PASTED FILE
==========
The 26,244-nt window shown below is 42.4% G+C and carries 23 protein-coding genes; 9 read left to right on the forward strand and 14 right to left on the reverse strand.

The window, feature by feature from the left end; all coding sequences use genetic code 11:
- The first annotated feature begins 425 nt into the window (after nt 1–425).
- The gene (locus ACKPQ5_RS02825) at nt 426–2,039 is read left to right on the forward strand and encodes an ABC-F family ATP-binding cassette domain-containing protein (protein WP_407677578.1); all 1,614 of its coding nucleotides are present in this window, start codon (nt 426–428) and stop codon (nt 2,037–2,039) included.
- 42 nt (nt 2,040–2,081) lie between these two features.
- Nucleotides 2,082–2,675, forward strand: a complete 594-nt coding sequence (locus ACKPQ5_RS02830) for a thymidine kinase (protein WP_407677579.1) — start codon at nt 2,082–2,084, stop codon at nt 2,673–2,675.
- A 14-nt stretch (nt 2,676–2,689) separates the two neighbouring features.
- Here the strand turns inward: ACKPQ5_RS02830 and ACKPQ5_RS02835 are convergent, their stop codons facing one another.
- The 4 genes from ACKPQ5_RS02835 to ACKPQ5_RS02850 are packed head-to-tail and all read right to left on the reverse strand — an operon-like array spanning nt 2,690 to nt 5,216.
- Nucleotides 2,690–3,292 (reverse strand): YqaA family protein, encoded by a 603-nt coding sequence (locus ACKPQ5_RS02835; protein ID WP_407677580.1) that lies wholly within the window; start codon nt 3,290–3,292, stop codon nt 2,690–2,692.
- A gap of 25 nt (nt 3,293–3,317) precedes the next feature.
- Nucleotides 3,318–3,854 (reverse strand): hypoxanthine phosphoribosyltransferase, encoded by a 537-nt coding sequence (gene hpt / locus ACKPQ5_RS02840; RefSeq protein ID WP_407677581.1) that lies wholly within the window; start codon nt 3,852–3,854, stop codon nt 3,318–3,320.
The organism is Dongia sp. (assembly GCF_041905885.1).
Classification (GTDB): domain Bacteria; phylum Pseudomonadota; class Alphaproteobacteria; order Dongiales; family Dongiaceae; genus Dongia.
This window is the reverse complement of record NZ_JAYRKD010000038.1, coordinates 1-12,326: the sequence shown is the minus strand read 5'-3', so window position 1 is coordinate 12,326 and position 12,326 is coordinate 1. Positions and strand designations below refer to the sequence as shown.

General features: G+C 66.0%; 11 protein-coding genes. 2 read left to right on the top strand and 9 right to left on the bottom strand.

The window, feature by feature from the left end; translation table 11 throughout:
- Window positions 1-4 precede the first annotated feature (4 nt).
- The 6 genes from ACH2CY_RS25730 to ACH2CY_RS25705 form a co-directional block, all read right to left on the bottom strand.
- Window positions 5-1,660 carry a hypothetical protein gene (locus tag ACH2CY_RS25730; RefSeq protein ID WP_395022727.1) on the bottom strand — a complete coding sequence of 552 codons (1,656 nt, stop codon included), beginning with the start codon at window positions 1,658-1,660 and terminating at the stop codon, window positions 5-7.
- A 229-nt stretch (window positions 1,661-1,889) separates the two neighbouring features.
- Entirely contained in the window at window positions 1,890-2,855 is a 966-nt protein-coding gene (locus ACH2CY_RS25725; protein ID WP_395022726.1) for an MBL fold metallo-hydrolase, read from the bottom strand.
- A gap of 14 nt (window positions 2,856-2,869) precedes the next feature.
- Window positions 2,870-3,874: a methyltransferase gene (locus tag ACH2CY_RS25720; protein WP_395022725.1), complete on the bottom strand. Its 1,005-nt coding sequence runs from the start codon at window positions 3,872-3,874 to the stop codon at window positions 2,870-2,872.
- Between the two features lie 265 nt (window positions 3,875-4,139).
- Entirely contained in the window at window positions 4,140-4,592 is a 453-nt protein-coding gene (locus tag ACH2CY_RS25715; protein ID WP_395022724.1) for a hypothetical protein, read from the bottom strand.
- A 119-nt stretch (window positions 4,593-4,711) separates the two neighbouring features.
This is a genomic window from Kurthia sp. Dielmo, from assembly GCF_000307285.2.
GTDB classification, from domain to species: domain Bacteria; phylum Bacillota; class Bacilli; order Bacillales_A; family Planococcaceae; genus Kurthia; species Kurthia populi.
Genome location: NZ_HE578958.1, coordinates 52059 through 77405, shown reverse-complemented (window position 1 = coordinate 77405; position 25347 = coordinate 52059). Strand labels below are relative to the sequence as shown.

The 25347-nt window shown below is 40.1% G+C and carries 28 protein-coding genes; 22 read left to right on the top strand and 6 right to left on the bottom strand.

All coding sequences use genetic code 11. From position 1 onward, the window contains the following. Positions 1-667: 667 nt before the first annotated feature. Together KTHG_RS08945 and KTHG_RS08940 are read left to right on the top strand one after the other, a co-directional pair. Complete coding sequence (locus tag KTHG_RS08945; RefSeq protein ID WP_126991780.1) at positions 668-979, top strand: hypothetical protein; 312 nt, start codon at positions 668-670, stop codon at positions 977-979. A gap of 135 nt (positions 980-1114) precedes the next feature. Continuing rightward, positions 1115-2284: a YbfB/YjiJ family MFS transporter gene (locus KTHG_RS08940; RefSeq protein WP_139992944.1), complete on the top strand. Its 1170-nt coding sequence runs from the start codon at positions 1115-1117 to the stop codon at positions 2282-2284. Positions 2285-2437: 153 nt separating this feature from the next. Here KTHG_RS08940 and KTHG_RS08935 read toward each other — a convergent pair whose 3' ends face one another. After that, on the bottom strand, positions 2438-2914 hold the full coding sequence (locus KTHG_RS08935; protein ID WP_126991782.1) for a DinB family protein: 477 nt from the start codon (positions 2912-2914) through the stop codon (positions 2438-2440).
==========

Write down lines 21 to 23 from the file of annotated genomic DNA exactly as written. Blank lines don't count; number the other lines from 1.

- A 229-nt stretch (window positions 1,661-1,889) separates the two neighbouring features.
- Entirely contained in the window at window positions 1,890-2,855 is a 966-nt protein-coding gene (locus ACH2CY_RS25725; protein ID WP_395022726.1) for an MBL fold metallo-hydrolase, read from the bottom strand.
- A gap of 14 nt (window positions 2,856-2,869) precedes the next feature.